Hey all I’m back with a new series for me, although this book is the tenth in the series. It’s Treachery’s Tools, Book 10 in the Imager Portfolio series, by L. E. Modesitt!
Plot Synopsis: Alastar has settled into his role as the Maitre of the Collegium. Now married with a daughter, he would like nothing better than to focus his efforts on improving Imager Isle and making it more self-sufficient. However, the rise in fortune of the merchant classes in Solidar over the years does not sit well with the High Holders, who see the erosion of their long-enjoyed privileges. Bad harvests and worse weather spark acts of violence and murder. Once again, Alastar must maintain a careful political balance, but he cannot avoid the involvement of the Collegium when someone begins killing students.
Plot: This is a decent book. Unfortunately for me and anyone who is like me, it’s the tenth in the series. So all those explanations of what exactly some of the terms mean aren’t present. I can piece together the meanings of the terms from context, but a lot of the value that characters place in some things don’t make a whole lot of sense for newcomers to the series. In fact that’s the big problem I have with the book, it’s not self-contained in terms of story. You can’t just take this and say look this is a perfect entry point into the series, it’s not. There are plot threads you pick up that are nearing conclusion, but you as the reader don’t have any of the background necessary to really understand the gravitas of said plot threads.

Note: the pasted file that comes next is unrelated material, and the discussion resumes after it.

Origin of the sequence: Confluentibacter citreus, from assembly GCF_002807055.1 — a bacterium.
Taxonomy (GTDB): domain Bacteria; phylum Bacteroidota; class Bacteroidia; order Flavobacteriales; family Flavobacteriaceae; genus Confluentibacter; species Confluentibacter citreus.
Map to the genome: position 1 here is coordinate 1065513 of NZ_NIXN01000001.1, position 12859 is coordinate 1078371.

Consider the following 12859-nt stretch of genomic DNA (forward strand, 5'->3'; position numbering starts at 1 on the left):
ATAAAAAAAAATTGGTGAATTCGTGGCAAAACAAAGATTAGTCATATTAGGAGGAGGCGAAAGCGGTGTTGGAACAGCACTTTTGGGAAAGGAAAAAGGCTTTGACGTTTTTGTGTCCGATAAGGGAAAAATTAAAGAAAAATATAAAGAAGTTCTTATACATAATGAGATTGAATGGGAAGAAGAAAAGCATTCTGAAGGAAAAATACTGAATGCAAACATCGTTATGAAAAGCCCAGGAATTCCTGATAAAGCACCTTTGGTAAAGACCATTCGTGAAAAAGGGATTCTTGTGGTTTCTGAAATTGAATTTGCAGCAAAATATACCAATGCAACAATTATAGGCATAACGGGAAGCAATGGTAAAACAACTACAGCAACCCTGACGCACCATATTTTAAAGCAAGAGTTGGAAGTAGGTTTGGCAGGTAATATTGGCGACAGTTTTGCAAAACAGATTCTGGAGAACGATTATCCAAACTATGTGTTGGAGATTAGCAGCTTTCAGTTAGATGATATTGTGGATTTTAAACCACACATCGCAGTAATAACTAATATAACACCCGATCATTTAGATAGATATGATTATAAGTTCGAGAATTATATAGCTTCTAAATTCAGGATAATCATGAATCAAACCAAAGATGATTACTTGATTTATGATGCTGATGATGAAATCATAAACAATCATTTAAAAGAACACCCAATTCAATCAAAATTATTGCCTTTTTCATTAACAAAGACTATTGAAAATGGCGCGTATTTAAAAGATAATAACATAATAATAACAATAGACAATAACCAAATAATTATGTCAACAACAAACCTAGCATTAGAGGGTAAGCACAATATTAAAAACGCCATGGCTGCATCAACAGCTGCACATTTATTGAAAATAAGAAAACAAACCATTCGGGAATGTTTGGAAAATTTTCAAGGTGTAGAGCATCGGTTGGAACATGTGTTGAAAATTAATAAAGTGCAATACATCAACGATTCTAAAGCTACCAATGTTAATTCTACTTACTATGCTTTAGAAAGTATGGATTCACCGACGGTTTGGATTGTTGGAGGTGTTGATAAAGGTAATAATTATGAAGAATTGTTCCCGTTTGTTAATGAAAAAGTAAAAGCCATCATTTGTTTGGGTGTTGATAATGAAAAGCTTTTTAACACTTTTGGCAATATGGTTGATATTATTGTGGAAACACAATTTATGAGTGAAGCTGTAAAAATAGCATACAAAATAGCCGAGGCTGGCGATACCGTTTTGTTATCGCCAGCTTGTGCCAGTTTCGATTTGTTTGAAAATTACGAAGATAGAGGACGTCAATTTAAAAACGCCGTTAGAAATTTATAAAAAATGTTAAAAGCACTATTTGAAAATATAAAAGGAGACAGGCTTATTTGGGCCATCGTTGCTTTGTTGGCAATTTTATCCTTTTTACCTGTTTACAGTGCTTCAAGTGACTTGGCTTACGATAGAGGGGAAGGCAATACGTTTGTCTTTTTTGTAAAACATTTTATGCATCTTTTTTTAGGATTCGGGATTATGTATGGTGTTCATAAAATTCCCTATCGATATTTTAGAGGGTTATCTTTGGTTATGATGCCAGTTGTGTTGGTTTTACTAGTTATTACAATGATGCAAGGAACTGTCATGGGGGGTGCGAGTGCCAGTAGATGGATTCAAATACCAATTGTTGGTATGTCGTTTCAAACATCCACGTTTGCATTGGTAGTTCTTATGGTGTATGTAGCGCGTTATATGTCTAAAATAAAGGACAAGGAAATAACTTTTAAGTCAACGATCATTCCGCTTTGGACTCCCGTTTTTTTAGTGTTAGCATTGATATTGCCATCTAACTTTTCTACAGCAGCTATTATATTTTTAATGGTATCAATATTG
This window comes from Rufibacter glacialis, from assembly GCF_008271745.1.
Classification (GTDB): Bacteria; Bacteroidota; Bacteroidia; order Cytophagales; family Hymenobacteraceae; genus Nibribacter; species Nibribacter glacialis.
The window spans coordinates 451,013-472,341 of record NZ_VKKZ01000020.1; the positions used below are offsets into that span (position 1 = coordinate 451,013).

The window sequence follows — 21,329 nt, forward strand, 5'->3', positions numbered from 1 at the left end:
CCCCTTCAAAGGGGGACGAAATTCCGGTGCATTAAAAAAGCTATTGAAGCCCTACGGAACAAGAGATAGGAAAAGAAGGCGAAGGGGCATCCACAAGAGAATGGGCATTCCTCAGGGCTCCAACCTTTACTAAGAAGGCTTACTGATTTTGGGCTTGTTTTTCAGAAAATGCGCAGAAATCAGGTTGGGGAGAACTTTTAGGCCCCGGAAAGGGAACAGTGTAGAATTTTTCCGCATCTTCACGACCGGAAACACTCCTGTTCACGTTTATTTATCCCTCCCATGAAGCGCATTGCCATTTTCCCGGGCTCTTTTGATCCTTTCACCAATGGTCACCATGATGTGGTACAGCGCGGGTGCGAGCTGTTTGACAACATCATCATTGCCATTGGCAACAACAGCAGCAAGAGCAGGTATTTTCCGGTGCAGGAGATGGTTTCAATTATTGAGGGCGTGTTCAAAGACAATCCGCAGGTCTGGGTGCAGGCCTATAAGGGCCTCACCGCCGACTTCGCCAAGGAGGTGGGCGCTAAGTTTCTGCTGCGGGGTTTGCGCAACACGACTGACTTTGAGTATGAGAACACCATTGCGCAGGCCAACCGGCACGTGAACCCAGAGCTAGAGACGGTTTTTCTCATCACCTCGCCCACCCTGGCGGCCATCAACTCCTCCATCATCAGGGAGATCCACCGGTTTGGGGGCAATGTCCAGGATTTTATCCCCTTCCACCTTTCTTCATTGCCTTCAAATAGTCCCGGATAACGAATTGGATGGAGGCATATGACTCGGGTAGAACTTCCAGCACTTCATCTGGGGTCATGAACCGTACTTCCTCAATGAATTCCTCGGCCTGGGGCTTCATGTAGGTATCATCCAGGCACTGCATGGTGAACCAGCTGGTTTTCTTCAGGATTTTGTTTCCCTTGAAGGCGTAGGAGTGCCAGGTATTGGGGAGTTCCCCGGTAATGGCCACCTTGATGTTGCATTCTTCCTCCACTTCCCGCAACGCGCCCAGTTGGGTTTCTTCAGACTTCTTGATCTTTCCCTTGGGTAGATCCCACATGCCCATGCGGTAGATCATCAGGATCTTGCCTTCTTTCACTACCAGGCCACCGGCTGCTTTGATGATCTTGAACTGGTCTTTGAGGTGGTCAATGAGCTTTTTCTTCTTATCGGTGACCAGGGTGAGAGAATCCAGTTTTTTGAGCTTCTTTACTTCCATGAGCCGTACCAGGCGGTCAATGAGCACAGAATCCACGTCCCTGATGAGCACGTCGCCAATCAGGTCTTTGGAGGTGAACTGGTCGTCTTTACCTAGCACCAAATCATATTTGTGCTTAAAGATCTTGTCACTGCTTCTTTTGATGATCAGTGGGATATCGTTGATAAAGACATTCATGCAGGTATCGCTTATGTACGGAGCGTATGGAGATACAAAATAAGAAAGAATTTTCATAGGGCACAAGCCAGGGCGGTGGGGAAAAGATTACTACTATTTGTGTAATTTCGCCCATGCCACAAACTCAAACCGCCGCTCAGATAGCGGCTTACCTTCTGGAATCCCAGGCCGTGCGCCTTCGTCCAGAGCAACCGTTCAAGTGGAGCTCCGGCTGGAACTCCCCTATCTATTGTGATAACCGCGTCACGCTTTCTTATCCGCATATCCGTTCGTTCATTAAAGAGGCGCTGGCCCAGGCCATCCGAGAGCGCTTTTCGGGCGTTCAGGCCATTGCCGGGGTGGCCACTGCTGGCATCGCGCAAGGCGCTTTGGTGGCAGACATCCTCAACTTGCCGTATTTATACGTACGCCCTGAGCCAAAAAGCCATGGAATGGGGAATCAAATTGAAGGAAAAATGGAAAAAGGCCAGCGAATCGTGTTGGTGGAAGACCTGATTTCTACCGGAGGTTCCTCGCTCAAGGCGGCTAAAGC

That isn’t to say this book is bad, it’s not, I’ve read much worse books. But this was definitely a poor entry point into a long-standing series. That said this book is full of political intrigue that seems to be the biggest portion of the story. It doesn’t make for amazing reading for those who prefer action over dialogue, but for those more mature readers it probably is okay.
Characters: Alastar seems like a pretty cool main character, but I feel like I’m missing large portions of his story, which makes sense since this is a sequel to a previous book that he was introduced in. That holds true for most characters, excepting newcomers like Alastar’s daughter Lystara who is probably the most relatable character for me.
Overall: If intrigue, mystery and politics along with fantasy is your cup of tea, Treachery’s Tools will prove a good book, but I advise that you read the 9 previous entries in the series before reading it. I know I regret not reading them prior to this.